Current Projects

www.ivyriverpartners.org
 

Envisioning a volunteer approach to natural resources management, Mountain Valleys RC&D has facilitated the formation of the Ivy River Partners (IRP). The Madison and Buncombe County Soil and Water Conservation Districts along with the Towns of Weaverville and Mars Hill have entered into a cooperative agreement to support efforts for improving the Ivy River Watershed. Continued partnership expansion is expected with outreach and education efforts along with specific water quality improvement projects being installed.

In 2013 Mountain Valleys completed a Source Water Protection Plan for the Ivy River Watershed (below), which describes an action plan for addressing water quality. Using this as a guiding document, the IRP plans to engage land owners, students, community members, and local governments on a voluntary basis to monitor water quality and to encourage the implementation of “best practices” to restore and maintain river health. The IRP can provide technical assistance and fundraising support for landowners interested in improvement projects.

Visit our website for water quality monitoring data, upcoming events, opportunities for educational programs, assistance with water quality improvement projects, and to learn more and become involved. 
 

 
 

 

 

Past Projects

Ivy River Source Water Protection Plan
 

Willis Miller of Mountain Valleys RC&D and Sara Nichols of the Madison County Soil and Water Conservation District have completed a Source Water Protection Plan (SWPP) for the Ivy River Watershed.  This document, along with the Ivy River Watershed 9 Element Plan, will provide a framework for managing water quality in the watershed.

The Ivy River Watershed serves as a municipal water source for the Town of Weaverville and as a backup water source for the Town of Mars Hill.  The watershed drainage is divided into the Big Ivy watershed in Buncombe County and the Little Ivy watershed in Madison County.  Historic land uses in these two watersheds are significantly different.  Water quality sampling results reflect these land use differences, with those sampling results historically showing the Little Ivy as a watershed in need of extra attention for water pollution control efforts.  That need remains today.

The SWPP identifies programs that have historically been used to make stream water quality improvements in the watershed.  The use and findings of a potential contaminant sources inventory are displayed and explained.  The document contains materials and references to several assessments and data sources that can be helpful in managing water quality issues in the watershed.

The plan is completed with a listing of 30 strategies that can be helpful for protecting and/or improving stream water quality conditions in the Ivy River watershed.  Hopefully, these strategies can serve as a guide and provide an impetus for local leaders to use now and as an impetus to develop future actions for watershed improvement.  Key among all of these may be completing the “cooperative agreement” between the local Towns and Soil and Water Conservation Districts, further developing the “watershed stakeholder group”, and holding regular “state-of-the-watershed” meetings.


Before

Before

After

After

Ivy River Stream Restoration

After a major storm event in 1998 a section of the Ivy River moved and began to rapidly erode land on both sides of the stream.  A walking trail that had recently been constructed on the Beech Glen Community Center Property was completely washed out.  Mountain Valleys RC&D worked with the Department of Agriculture, the Pigeon River Fund and adjacent landowners to restore this stream and stop the active erosion.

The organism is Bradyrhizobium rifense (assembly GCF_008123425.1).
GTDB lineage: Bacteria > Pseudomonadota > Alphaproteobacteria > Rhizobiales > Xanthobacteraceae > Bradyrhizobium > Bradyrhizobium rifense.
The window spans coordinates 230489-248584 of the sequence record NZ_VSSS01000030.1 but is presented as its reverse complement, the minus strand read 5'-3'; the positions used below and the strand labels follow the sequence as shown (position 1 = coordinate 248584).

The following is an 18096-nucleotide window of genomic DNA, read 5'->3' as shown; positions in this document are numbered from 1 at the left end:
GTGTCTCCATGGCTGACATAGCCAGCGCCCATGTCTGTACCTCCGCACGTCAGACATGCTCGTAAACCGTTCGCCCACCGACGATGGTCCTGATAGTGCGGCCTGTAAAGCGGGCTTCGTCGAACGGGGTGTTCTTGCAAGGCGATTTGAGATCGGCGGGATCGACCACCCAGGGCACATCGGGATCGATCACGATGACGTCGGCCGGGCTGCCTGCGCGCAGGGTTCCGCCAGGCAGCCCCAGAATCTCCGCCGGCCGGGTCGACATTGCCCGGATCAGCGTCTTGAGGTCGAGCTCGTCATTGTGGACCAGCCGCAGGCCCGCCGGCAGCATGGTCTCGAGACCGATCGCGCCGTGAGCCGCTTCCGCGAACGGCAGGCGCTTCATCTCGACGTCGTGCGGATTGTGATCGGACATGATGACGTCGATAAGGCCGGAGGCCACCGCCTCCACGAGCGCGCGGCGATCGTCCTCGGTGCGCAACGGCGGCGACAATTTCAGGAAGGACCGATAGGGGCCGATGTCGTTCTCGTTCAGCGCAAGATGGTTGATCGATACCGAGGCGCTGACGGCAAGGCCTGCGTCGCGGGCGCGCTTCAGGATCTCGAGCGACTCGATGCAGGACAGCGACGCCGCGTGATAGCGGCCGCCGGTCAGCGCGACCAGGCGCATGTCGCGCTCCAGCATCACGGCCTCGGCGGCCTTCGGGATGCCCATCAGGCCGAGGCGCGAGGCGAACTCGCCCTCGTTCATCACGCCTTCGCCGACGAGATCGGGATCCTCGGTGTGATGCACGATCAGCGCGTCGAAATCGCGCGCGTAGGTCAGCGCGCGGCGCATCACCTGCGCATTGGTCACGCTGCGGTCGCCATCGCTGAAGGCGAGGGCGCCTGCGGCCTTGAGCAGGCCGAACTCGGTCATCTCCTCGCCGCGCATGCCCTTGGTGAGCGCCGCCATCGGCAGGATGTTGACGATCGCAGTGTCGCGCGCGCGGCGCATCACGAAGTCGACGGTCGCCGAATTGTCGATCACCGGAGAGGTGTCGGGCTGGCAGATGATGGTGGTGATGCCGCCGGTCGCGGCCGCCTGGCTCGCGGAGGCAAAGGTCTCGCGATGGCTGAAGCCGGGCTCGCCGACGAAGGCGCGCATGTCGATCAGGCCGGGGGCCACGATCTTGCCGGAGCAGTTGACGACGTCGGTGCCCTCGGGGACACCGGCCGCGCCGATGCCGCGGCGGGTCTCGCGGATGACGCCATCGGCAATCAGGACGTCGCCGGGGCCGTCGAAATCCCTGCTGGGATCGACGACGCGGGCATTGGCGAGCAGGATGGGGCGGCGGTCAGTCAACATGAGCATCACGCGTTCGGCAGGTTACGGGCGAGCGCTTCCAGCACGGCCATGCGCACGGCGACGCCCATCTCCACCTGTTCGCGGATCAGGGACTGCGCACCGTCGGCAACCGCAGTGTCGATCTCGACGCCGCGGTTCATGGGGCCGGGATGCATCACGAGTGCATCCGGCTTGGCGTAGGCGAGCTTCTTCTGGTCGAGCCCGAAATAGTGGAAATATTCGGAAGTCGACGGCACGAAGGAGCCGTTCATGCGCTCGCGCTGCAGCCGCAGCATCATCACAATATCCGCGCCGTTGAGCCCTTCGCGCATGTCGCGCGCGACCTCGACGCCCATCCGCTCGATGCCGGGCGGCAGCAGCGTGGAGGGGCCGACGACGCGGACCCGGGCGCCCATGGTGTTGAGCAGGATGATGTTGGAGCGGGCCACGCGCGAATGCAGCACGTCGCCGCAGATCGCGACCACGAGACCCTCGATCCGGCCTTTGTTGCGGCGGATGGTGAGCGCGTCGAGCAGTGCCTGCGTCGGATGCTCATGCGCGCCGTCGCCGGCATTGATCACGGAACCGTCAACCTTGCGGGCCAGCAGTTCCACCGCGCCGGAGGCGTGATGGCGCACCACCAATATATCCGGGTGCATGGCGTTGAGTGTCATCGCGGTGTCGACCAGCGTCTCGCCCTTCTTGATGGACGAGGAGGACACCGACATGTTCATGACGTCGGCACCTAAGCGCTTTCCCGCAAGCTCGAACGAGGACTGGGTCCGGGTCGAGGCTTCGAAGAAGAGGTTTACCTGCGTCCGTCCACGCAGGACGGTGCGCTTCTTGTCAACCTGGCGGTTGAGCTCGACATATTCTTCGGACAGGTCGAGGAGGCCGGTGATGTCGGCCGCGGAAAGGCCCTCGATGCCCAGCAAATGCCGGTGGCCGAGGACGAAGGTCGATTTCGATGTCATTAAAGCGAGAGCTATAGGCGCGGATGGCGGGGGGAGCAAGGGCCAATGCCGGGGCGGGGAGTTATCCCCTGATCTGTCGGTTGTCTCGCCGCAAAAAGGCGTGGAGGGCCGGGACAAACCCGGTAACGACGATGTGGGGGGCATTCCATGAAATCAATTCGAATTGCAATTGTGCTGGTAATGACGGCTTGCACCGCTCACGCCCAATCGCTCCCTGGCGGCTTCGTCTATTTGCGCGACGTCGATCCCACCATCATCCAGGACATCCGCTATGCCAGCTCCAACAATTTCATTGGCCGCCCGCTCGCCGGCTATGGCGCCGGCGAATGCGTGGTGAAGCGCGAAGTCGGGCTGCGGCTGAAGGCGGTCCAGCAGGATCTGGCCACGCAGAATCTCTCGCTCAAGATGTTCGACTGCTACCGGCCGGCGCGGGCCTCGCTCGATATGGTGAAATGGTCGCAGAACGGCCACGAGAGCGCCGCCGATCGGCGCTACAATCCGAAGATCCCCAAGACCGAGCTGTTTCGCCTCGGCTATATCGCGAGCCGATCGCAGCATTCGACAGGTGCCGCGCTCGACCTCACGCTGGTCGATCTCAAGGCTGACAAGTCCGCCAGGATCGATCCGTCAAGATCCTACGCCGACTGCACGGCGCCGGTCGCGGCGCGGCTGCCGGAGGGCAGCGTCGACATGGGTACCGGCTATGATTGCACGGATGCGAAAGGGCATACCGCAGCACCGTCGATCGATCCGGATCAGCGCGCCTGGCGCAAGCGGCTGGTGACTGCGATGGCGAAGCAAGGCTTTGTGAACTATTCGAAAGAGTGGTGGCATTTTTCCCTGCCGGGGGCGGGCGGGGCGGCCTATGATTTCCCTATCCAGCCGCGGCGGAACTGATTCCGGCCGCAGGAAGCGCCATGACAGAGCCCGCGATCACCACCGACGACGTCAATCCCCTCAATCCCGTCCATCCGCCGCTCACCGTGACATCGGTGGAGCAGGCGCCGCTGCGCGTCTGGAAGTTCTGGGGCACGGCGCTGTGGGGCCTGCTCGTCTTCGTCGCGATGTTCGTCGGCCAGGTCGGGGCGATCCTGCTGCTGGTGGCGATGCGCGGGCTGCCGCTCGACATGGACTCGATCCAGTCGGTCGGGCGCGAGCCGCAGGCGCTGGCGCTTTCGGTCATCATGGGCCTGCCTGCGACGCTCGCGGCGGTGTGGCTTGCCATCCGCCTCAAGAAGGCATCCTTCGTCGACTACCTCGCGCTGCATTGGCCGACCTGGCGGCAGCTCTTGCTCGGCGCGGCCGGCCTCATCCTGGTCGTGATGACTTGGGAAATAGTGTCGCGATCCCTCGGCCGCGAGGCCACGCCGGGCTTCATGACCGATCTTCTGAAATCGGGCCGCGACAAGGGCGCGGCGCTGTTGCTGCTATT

The Ivy River Stream Restoration project’s objective was to create a stable stream system that decreases property loss from erosion and increases the beneficial uses of our waterways.

The stream restoration project redirected the channel to stabilize the streambank slopes, installed rock weirs to capture sediment and redirect flows, and re-vegetated the area with native plants.


NC Ecosystem Enhancement Program - Best Management Practices Project

Through work with EEP Mountain Valleys RC&D was able to implementa significant number of stream and wetland restoration projects on privately owned land in Cleveland and McDowell Counties, North Carolina.  These projects required conservation practices such as livestock exclusion, heavy use protection areas, and watering systems to ensure the long term success of adjacent stream restorations.  Mountain Valleys RC&D has considerable expertise and experience working with private landowners to implement these conservation practices.  The purpose of these conservation practices will be to improve water quality on EEP stream restoration projects through cattle exclusion to these streams and wetlands.


Stormwater Management - Rain Gardens


Madison County, with grant writing and technical assistance from Mountain Valleys RC&D, constructed rain gardens at the Town of Mars Hill Government Center and at the Madison County Extension Office. Rain gardens are gardens containing flowering plants and grasses (preferably native species of both) that can survive in soil soaked with water from rain storms. However they are not gardens that have standing water. Rain Gardens collect and slow stormwater run off and increase its infiltration into the soil.

These attractive gardens help reduce the rapid flow of stormwater from homes and businesses to storm drains and thus protect streams and lakes from pollutants that are washed from house roofs and paved areas. These educational-demonstration projects increase public awareness of the importance of water quality.